The Parks at Walter Reed
The Parks at Walter Reed

After over 100 years of operation, the land that was once the Walter Reed Army Medical Center (WRAMC) sits unoccupied in Ward 4. In 2011, the WRAMC merged with the National Naval Medical Center and became The Walter Reed National Military Medical Center in Bethesda, MD. Following the closure of the WRAMC, city officials worked to find the most appropriate way to redevelop the WRAMC land, while still honoring its history. The District of Columbia Office of the Deputy Mayor for Planning and Economic Development, through the Walter Reed Local Redevelopment Authority (LRA), selected the Hines-Urban Atlantic-Triden team to redevelop the property.

The Hines-Urban Atlantic-Triden team plans to develop the land into The Parks at Walter Reed.  A website for The Parks at Walter Reed describes the future uses for the space including retail shopping, a hotel, research departments for George Washington University and the Massachusetts Institute of Technology, and twenty acres of green space. The plan also includes over 2,000 units of housing; according to the website,  “20% of the total units onsite will be affordable.”  The affordability of the remaining 80 percent of the units is not described.

The Ward 4 community was involved in the process of determining a redevelopment plan. In a June 2010 Public Workshop, community members and stakeholders gathered to express their goals for the land. The goals included providing a variety of housing including affordable, veteran, and senior housing.

The LRA received twelve Homeless Assistance Providers’ (HAP) proposals to use the space, and three were approved: H.E.L.P Development Corp. (HELP USA), So Others Might Eat (SOME), and Transitional Housing Corporation (THC). The plan was approved in 2014 by the Department of Housing and Urban Development (HUD).

“HUD determined that the Plan appropriately balances the needs of the District of Columbia for Economic redevelopment and other development with the needs of the homeless community,” the approval letter from HUD to Mayor Gray states.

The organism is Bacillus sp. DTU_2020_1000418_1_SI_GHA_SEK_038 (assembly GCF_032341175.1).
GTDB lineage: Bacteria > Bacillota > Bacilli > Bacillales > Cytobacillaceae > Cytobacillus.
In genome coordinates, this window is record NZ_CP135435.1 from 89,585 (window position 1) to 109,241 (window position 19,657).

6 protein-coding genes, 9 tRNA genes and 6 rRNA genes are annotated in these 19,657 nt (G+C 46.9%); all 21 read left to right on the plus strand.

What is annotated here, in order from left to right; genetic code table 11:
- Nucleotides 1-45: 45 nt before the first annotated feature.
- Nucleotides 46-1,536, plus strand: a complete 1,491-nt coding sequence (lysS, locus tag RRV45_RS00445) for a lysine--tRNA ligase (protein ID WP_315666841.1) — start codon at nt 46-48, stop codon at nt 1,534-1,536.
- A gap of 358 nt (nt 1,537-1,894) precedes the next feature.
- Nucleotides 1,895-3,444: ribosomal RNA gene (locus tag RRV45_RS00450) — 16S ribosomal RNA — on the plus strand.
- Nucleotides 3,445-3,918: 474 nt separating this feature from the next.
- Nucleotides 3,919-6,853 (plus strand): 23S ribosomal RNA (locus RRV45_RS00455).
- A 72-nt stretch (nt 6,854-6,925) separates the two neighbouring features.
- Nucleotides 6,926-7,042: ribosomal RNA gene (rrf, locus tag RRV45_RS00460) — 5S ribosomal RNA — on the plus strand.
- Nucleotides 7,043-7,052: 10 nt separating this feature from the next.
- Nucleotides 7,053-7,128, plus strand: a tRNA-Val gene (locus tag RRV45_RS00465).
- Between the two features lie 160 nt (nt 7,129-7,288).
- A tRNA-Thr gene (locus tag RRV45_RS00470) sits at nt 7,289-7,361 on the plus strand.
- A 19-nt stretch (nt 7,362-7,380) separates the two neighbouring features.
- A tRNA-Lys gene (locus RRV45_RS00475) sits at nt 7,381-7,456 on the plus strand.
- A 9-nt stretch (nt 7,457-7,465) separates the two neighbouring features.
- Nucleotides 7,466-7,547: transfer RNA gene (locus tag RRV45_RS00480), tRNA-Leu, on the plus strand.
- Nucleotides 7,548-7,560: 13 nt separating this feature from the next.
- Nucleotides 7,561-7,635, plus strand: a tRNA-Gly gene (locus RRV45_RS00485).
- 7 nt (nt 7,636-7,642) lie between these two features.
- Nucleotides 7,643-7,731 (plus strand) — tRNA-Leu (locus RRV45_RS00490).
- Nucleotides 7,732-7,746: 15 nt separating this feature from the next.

HELP USA will create “no more than 75 units permanent supportive housing” for homeless veterans and their families. HELP USA honors the military history of the WRAMC, while also working to achieve the first goal listed in the District of Columbia Interagency Council on Homelessness Strategic Plan, 2015 – 2020, to “finish the job of ending homelessness among Veterans by the end of 2015.” According to the District of Columbia Interagency Council on Homelessness, veteran homelessness has been on the decline, both in D.C and the nation as a whole.

“Ending Veteran homelessness will serve as an important proof point that when the resources are invested in the right interventions, homelessness is solvable,” DC Interagency Council on Homelessness states in their 2015 5-year plan.

SOME will create “no more than 40 units of permanent supportive housing” for homeless individuals age 55 and above, responding to the needs of homeless seniors in the area.

THC submitted a separate proposal to create permanent supportive housing for homeless families, but the LRA chose to only approve THC’s office space proposal. THC is well established in the District, providing permanent housing, rapid re-housing, and affordable housing to families experiencing homelessness, including veterans and their families.  THC will have 6,000 square feet office space “to support its homeless activities.”

“It [THC] had strong qualifications and experience in developing permanent supportive housing to address the District’s homeless needs. Since HELP USA’s program in part serves homeless families through development of housing, the LRA approved of THC’s proposal for office space to provide for a mix of uses that address the District’s homeless needs,” the LRA wrote in their explanation for approving only THC’s request for office space.

Frank Demarais, Interim Executive Director at THC, in an interview with Street Sense, said THC is excited about the opportunity to have office space, although nothing is final. THC has an agreement with the city, but because the Army hasn’t turned the property over to the District yet, he does not expect the office space for another two to three years. Demarais said the District is “focused and committed” to redeveloping the land, but cannot begin to build until the Army officially turns the property over. Demarais believes the opportunity for HAPs to be apart of the Parks at Walter Reed will be “very helpful for Ward 4.”